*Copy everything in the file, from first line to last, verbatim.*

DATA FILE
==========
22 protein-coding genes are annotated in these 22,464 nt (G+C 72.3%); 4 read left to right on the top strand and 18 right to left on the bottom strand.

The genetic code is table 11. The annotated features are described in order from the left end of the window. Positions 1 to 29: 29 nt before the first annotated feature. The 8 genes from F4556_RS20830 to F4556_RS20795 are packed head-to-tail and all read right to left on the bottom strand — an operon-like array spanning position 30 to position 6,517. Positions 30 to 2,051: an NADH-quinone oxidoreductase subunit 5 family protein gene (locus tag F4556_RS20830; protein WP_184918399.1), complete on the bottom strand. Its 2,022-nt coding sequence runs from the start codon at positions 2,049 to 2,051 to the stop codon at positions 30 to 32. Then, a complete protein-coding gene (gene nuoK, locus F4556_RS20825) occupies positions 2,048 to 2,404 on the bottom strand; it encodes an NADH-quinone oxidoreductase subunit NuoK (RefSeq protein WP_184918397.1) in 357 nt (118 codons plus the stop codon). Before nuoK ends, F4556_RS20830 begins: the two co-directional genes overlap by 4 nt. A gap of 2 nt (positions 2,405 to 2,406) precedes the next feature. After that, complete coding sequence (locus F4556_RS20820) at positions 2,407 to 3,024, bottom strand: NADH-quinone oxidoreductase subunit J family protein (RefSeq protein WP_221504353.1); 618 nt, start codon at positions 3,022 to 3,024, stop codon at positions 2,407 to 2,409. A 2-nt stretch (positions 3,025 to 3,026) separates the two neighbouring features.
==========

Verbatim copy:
22 protein-coding genes are annotated in these 22,464 nt (G+C 72.3%); 4 read left to right on the top strand and 18 right to left on the bottom strand.

The genetic code is table 11. The annotated features are described in order from the left end of the window. Positions 1 to 29: 29 nt before the first annotated feature. The 8 genes from F4556_RS20830 to F4556_RS20795 are packed head-to-tail and all read right to left on the bottom strand — an operon-like array spanning position 30 to position 6,517. Positions 30 to 2,051: an NADH-quinone oxidoreductase subunit 5 family protein gene (locus tag F4556_RS20830; protein WP_184918399.1), complete on the bottom strand. Its 2,022-nt coding sequence runs from the start codon at positions 2,049 to 2,051 to the stop codon at positions 30 to 32. Then, a complete protein-coding gene (gene nuoK, locus F4556_RS20825) occupies positions 2,048 to 2,404 on the bottom strand; it encodes an NADH-quinone oxidoreductase subunit NuoK (RefSeq protein WP_184918397.1) in 357 nt (118 codons plus the stop codon). Before nuoK ends, F4556_RS20830 begins: the two co-directional genes overlap by 4 nt. A gap of 2 nt (positions 2,405 to 2,406) precedes the next feature. After that, complete coding sequence (locus F4556_RS20820) at positions 2,407 to 3,024, bottom strand: NADH-quinone oxidoreductase subunit J family protein (RefSeq protein WP_221504353.1); 618 nt, start codon at positions 3,022 to 3,024, stop codon at positions 2,407 to 2,409. A 2-nt stretch (positions 3,025 to 3,026) separates the two neighbouring features.